TOKYO, Sept. 4 (UPI) -- Tokyo's population, affected by Japan's declining birthrate, would fall nearly 46 percent to 7.13 million by the turn of the century, experts said.
In estimating the population of the Japanese capital after 88 years, the experts group made up of academics and officials said more than 45 percent of those living in the city then would be 65 years or older, Kyodo News reported.
Tokyo's population, which was 13.16 million in 2010, would peak at 13.35 million in 2020, before dropping by 45.8 percent in 2100, or about the same what it was in the 1940s prior to the Pearl Harbor attack, the report said.
The projections assumed the current fertility rate would remain unchanged at its 2010 level of 1.12 among Tokyo women, the lowest in the nation.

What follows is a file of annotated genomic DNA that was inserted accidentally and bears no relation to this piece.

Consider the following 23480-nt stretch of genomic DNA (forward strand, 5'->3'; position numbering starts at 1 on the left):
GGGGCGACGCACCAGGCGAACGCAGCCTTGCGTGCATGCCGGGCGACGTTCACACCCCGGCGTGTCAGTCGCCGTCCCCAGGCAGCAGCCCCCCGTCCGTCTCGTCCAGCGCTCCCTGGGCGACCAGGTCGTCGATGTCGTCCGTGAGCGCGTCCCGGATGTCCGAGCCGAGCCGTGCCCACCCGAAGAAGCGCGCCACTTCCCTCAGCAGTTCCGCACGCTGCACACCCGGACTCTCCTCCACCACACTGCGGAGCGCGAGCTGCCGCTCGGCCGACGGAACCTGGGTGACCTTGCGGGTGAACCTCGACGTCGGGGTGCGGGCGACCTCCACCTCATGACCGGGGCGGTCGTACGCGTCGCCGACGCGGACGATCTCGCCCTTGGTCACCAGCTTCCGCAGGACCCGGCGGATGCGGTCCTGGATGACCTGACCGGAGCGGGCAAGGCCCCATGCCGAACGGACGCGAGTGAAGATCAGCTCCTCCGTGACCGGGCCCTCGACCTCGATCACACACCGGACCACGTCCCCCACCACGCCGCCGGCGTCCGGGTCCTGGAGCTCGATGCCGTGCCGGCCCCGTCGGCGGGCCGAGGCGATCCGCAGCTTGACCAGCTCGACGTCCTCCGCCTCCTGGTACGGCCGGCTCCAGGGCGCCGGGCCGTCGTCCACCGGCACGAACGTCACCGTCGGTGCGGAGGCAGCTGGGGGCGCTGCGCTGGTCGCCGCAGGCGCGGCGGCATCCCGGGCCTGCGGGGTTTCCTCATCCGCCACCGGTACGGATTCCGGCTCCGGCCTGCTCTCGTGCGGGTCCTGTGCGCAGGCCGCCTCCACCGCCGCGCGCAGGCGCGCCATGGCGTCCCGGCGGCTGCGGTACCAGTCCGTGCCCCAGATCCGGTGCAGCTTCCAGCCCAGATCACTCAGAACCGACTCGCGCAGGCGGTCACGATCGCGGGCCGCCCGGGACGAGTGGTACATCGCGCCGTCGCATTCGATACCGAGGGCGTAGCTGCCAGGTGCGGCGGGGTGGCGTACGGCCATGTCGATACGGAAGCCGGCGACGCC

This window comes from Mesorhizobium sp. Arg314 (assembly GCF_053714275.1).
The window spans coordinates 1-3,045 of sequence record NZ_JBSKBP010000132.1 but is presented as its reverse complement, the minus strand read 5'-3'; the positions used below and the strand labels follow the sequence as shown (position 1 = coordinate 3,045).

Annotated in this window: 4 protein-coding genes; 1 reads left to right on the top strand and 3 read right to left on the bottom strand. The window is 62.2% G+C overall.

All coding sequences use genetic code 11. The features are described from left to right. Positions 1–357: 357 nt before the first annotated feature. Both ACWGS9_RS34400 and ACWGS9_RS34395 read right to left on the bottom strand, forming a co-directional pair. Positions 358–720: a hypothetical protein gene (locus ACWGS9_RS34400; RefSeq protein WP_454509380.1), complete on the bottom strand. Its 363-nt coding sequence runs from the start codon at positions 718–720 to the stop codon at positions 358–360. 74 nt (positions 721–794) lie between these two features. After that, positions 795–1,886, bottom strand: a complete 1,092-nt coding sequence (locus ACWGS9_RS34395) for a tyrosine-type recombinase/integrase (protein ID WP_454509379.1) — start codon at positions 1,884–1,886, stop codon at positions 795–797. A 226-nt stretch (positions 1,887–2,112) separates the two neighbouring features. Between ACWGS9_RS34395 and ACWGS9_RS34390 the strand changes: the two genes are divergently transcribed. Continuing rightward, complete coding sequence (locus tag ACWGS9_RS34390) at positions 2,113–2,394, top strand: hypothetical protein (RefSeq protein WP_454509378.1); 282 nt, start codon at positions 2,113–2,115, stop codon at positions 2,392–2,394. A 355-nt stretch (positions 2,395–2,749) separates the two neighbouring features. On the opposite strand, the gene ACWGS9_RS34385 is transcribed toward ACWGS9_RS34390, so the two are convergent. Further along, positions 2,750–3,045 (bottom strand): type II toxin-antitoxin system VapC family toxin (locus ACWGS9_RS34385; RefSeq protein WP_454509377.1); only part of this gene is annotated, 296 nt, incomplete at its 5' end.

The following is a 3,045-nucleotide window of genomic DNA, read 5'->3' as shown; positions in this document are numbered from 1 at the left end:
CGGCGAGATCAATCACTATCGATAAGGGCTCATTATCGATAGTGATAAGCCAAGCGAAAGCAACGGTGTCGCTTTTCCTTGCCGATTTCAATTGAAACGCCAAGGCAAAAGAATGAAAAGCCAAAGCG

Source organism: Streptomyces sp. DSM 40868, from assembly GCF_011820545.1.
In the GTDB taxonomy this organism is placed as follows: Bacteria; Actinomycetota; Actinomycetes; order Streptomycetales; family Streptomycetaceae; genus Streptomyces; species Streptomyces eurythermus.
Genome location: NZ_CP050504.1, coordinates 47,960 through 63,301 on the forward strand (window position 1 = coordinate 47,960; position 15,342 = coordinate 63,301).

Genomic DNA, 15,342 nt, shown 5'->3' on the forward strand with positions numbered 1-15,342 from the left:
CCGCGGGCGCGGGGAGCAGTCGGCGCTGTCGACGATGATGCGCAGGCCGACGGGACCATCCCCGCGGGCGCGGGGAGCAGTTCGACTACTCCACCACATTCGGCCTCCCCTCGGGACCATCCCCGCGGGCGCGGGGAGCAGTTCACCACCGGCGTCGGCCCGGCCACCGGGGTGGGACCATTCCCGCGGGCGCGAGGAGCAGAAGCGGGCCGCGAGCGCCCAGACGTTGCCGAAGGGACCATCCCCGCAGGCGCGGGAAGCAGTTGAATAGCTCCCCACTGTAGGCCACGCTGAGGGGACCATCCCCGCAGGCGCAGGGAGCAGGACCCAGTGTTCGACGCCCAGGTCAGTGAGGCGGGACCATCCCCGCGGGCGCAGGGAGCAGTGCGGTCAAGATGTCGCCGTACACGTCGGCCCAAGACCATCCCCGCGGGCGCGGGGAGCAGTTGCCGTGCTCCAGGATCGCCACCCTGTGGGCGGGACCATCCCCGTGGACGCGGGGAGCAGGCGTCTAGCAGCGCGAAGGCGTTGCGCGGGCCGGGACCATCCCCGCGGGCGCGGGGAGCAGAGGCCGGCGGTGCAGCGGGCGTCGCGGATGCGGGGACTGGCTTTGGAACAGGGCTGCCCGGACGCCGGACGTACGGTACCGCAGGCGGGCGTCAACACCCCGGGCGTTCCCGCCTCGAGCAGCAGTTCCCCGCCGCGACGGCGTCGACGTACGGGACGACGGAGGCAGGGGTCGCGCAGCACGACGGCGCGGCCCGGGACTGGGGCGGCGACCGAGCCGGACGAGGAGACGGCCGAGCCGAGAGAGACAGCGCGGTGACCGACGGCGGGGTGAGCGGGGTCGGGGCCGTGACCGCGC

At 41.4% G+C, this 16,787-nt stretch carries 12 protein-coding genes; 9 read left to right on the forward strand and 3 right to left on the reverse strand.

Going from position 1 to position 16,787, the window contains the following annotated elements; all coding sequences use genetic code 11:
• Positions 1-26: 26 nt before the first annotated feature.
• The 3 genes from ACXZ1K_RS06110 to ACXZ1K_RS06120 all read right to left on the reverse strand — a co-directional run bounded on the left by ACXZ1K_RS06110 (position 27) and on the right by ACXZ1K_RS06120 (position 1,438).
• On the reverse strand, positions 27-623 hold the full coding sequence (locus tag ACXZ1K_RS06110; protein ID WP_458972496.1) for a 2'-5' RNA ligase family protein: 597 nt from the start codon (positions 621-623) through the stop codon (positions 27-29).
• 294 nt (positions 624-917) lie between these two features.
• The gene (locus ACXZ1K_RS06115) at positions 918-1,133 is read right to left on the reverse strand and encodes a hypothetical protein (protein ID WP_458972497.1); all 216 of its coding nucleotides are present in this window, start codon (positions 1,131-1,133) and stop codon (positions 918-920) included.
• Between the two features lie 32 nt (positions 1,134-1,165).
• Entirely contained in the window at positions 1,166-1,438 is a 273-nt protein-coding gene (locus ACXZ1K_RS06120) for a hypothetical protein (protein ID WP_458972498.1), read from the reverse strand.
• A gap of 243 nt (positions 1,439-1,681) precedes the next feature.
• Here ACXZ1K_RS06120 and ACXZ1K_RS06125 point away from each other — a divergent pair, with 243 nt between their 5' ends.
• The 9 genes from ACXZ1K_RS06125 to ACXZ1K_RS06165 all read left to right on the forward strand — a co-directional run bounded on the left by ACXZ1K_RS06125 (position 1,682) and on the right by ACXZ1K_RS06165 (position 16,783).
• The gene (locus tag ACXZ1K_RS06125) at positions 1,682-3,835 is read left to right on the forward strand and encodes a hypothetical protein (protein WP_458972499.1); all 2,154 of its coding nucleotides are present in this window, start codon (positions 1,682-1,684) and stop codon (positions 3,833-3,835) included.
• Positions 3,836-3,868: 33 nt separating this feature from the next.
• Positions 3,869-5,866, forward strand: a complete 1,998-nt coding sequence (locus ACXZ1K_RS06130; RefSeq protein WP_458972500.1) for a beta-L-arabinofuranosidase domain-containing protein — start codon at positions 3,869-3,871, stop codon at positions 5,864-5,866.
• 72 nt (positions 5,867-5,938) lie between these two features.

"The number of people in their most productive years will decline, while local governments will face severe financial strains," the group said in a statement. "So it will be crucial to take measures to turn around the falling birthrate and enhance social security measures for the elderly."
The group said the number of Tokyo residents who are 65 years or older totaled 2.68 million in 2010. That number would peak at 4.41 million in 2050 before falling to 3.27 million in 2100.
"The working population, concentrated in Tokyo, will be rapidly graying. If the economies of developing countries continue growing, the international competitiveness of major companies in Tokyo will dive," said Akihiko Matsutani, professor emeritus at the National Graduate Institute for Policy Studies, Kyodo reported.